Sixkiller Era Ended With Seahawks Rejection, But It Was Still a Glorious Time
The Seattle Seahawks were the new NFL franchise in town and a pair of University of Washington football legends wanted to be part of it.
Hugh McElhenny asked to be general manager. Sonny Sixkiller showed a willingness to quarterback the team.
Harshly, it was no to both.
McElhenny, a Pro Football Hall of Fame running back, spearheaded an effort to land the expansion team on behalf of Minnesota businessman Wayne Field, but his group lost out to Herman Sarkowsky and the Nordstrom family. Making his services available to the other side, Hugh never received a call back.
Sixkiller, fresh off his successful WFL season in Hawaii, had his agent Ed Gottlieb reach out to the Seahawks in December 1975. Calls were exchanged, with a salary figure sent over to assistant GM Mark Duncan, but the outcome was similarly dismissive. The new team later went with a quarterback unknown in Jim Zorn from Cal Poly.
"Sonny was despondent because he wanted to play with Seattle but the Seahawks weren't interested," Gottlieb told reporters.
The Sixkiller camp was informed the primary reason the Seahawks rejected Sonny was his lack of height. It was probably just as well — his throwing shoulder wouldn't have held up anyway.
Sixkiller still had his suitors. On March 3, 1976, he signed a free-agent contract with the San Diego Chargers. Yet it wasn't the happy moment others might have expected from the quarterback. The Seahawks were still on his mind.
"Sonny was very reluctant to sign," Gottlieb said. "It was though we were sentencing him to jail or something."
When it came time to report, Sixkiller sent his regrets to the Chargers, effectively ending his pro football pursuits. Not even the prospect of backing up Dan Fouts, his Oregon rival, could get him to camp.
His shoulder was just 60 percent. Wear and tear on his rotator cuff had robbed him of his velocity. While playing basketball in the Intramural Activities building (IMA) on the UW campus, a guy had ripped his arm back on a rebound, further injuring him.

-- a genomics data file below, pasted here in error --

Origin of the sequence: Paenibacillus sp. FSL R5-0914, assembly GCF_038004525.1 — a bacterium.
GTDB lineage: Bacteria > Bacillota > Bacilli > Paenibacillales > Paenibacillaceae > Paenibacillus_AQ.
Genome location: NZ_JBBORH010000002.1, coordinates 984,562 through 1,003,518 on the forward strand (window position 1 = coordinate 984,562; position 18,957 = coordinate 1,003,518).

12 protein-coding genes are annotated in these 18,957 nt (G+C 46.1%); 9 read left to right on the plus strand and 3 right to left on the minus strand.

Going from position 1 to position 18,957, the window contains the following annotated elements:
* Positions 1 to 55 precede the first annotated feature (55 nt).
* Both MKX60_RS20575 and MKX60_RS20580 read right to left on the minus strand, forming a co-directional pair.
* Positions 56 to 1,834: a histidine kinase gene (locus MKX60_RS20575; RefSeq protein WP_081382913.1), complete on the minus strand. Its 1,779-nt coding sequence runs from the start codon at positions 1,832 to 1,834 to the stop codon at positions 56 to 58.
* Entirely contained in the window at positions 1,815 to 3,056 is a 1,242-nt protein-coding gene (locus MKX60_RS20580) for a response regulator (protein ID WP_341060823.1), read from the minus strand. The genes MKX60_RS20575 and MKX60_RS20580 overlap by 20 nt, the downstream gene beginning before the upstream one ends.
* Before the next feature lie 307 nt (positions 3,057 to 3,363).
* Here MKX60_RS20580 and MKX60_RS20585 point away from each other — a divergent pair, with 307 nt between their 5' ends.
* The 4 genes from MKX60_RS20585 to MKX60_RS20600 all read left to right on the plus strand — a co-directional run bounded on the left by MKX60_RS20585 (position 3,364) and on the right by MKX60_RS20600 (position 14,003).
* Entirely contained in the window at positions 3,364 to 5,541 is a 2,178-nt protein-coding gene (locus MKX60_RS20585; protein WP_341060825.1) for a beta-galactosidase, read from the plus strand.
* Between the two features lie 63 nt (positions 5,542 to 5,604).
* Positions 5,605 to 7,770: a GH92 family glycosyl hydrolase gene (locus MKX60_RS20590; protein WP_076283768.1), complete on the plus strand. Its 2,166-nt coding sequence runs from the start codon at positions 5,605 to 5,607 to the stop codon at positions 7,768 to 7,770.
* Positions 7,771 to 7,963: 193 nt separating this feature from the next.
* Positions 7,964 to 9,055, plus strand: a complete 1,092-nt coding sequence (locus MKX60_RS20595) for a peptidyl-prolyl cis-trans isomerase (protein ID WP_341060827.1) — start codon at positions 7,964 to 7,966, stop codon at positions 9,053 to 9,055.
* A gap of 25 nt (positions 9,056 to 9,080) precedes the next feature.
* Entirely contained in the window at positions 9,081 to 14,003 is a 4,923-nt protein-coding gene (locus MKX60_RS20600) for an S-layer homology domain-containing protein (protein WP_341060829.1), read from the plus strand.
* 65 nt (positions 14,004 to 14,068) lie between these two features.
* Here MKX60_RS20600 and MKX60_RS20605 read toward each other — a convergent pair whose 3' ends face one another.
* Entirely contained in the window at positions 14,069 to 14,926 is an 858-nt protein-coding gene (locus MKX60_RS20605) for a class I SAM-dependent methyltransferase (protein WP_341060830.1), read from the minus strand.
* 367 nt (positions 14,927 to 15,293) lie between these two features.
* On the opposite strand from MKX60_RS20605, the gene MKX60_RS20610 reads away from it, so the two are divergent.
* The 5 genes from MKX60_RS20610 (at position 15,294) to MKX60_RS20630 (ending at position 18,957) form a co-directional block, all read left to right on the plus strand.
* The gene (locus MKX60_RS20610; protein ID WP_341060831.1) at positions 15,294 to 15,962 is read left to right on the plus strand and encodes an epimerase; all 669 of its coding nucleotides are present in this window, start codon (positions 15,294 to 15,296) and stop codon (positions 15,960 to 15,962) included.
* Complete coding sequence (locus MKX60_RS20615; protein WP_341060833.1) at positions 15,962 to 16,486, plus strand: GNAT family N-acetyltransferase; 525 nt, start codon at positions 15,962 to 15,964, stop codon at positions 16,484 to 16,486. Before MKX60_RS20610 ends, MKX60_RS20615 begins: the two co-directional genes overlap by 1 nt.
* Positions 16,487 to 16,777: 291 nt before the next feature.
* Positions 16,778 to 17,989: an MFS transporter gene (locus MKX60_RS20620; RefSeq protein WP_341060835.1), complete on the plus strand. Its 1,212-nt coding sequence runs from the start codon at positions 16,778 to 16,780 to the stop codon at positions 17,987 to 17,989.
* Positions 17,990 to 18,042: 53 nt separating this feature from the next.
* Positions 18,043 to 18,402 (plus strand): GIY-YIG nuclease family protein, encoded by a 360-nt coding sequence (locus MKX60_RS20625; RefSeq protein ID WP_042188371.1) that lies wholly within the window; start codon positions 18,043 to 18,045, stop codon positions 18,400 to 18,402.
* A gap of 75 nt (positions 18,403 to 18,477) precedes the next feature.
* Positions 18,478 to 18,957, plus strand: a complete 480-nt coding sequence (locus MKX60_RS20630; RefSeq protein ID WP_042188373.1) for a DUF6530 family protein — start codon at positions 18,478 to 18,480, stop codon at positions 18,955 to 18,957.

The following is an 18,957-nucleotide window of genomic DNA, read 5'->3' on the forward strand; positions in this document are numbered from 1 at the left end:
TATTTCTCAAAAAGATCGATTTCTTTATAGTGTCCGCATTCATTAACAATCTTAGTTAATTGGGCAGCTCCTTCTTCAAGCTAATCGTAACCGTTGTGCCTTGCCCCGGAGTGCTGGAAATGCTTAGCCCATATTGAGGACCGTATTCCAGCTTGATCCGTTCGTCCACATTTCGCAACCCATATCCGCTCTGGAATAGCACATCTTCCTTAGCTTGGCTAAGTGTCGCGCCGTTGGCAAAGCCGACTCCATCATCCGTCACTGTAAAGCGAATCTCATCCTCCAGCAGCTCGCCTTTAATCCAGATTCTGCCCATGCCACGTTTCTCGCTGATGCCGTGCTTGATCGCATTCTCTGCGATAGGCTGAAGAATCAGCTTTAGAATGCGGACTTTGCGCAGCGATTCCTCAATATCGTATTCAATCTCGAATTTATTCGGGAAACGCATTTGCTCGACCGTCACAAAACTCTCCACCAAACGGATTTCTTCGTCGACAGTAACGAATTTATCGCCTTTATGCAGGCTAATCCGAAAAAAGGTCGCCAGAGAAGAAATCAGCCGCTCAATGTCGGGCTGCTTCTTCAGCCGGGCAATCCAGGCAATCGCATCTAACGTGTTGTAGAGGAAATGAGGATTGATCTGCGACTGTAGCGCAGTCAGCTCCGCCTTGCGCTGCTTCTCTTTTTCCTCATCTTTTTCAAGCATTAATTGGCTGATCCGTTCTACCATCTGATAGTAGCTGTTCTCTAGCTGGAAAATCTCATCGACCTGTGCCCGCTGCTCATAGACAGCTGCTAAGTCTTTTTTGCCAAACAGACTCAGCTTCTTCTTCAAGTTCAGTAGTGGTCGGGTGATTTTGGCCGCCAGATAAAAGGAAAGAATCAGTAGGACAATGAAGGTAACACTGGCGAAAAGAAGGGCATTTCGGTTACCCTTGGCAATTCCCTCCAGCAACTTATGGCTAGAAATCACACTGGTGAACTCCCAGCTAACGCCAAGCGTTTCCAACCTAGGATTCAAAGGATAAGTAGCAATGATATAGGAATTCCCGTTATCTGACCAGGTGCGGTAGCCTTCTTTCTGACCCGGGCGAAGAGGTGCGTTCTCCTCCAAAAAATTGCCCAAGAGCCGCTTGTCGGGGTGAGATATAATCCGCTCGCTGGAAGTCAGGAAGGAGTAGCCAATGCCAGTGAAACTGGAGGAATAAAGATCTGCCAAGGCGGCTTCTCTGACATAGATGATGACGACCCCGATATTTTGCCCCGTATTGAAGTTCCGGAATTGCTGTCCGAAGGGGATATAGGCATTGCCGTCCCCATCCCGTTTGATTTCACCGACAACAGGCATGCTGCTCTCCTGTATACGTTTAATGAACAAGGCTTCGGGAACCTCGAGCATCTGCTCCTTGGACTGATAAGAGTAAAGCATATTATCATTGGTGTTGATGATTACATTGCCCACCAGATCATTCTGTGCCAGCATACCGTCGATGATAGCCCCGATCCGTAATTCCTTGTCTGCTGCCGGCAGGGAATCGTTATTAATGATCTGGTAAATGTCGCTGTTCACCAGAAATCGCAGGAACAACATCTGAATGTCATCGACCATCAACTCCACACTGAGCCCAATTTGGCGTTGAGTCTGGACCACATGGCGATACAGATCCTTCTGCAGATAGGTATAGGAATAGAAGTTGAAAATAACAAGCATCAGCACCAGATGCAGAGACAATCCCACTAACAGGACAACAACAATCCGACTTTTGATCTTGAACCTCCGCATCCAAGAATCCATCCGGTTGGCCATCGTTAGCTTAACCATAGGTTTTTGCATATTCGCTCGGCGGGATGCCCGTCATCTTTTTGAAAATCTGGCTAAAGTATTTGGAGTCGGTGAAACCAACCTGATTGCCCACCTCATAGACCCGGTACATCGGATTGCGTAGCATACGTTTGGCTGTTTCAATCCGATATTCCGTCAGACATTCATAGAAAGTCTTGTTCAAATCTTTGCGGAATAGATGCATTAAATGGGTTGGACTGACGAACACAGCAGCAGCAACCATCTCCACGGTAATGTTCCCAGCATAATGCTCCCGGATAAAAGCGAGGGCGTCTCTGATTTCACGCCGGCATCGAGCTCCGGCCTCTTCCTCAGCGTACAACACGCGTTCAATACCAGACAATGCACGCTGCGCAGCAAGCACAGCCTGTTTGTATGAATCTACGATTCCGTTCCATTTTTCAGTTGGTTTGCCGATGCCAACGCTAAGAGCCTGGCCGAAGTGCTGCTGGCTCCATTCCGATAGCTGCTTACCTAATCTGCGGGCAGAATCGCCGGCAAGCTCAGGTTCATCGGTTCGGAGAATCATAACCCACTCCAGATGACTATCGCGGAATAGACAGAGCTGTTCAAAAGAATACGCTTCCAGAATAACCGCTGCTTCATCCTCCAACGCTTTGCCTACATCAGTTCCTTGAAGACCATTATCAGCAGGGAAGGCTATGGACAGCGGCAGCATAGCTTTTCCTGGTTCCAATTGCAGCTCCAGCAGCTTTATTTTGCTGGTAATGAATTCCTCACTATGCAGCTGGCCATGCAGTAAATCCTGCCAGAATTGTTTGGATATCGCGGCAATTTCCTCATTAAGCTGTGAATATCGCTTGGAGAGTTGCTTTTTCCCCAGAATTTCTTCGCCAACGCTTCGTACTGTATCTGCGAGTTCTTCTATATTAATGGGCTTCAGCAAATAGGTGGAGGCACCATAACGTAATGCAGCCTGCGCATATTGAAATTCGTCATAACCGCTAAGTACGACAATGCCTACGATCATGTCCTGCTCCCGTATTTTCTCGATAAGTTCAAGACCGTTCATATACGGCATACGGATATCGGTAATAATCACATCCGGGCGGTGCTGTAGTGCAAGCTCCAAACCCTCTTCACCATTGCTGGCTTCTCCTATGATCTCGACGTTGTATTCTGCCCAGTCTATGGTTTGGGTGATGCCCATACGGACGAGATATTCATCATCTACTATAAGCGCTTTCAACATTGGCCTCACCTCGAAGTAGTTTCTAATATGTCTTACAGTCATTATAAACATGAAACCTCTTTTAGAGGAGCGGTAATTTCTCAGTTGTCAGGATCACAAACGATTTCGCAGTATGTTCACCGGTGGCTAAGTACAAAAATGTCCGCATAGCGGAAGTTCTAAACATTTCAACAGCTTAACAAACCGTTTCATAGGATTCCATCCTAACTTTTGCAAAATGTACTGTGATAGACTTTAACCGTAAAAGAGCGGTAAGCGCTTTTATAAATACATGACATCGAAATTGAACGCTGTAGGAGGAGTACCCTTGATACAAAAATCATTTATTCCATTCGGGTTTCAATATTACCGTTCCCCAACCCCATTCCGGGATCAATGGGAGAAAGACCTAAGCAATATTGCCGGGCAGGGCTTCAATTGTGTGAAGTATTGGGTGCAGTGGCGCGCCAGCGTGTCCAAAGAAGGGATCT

On his CFL team, Hawaiians trainer Marv Marinovich — whose son Todd would become a USC quarterback and suffer a humiliating defeat at Husky Stadium — pulled Sixkiller's elbows too far back and there were ramifications from that, too.
He was no longer the rifle-armed Sonny Sixkiller, the guy who broke 15 UW records. The zip was gone.
"I tried and tried and tried, and I had to alter it to three-quarters instead of going over the top," Sixkiller said of his passing motion. "I didn't want to go down to San Diego and embarrass myself and get cut again and be disappointed."
He didn't leave the limelight right away though. In 1976, Sixkiller showed up on screen across America again. This time, the small screen.
While he was in Honolulu playing football, Sonny got talked into appearing on the original Hawaii Five-0 TV series. The show cast him as a boat captain for an episode titled "Anatomy of a Bride."
Sixkiller accompanied fellow Hawaiians quarterback and housemate Rick Cassata for a reading for a guest role on the show. While Sonny sat in a lobby and flipped through a magazine, someone asked him if wanted to read, too.
He ended up hanging out with Jack Lord, who played "Steve McGarrett" and was the star of the show, and James Gordon McArthur, who was Lord's sidekick "Danno," as in "Book 'em Danno."
"I sat around with Danny in lawn chairs in the back lot," Sonny said. "I found out Jack was an artist and he showed me his works. You can't make this stuff up."
Later that May, Sixkiller made a cameo appearance in the UW's Alumni-Varsity football spring game and threw the first touchdown pass at the newly opened Kingdome. As 20,400 people looked on, he lofted an 18-yarder to Ken Conley in a 10-7 loss to coach Don James' second Husky team.
He could now claim the first scoring passes thrown at Aloha Stadium and at Seattle's domed stadium.
Sixkiller played a couple of leisurely seasons with the Burien Flyers semipro football team, served as an assistant coach for a Boys Club team for 10- and 11-year-olds and settled into family life.
He became a TV and a radio sports broadcaster, a radio marketing executive, a TV pitchman and worked with different Native American tribes.
He remains visible and beloved across Seattle. Sports Illustrated even came out and did another story on him. He's shown in the photo with UW basketball player RaeQuan Battle, who has Native American ancestry, and former UCLA and NBA basketball legend Bill Walton.
Sixkiller, with his Native American ancestry, the great name and all that swagger, was the ringleader of the most swashbuckling time for UW football. His teams didn't go to the Rose Bowl and lost a bunch of heart-breaking games. Yet they made things fun and exciting when the city needed it most.
At the time, Boeing was laying off people in huge numbers. The Vietnam war and the Black Panther movement had ignited campus unrest. At the center of it all, the guy who wore No. 6 and his equally entertaining teammates provided a welcome diversion.
"People were looking for something," Sixkiller said. "There was a lot of negativity around the college scene back then. We made it so you could go out and enjoy Husky football, and have a little success, and I could give them a breather."
Editor's Note: This is the 52nd and final installment of the Sixkiller throwback series. You can access each one by scrolling back through our site at https://www.si.com/college/washington. We might rerun it again if the pandemic persists and keeps Husky football in serious lockdown.
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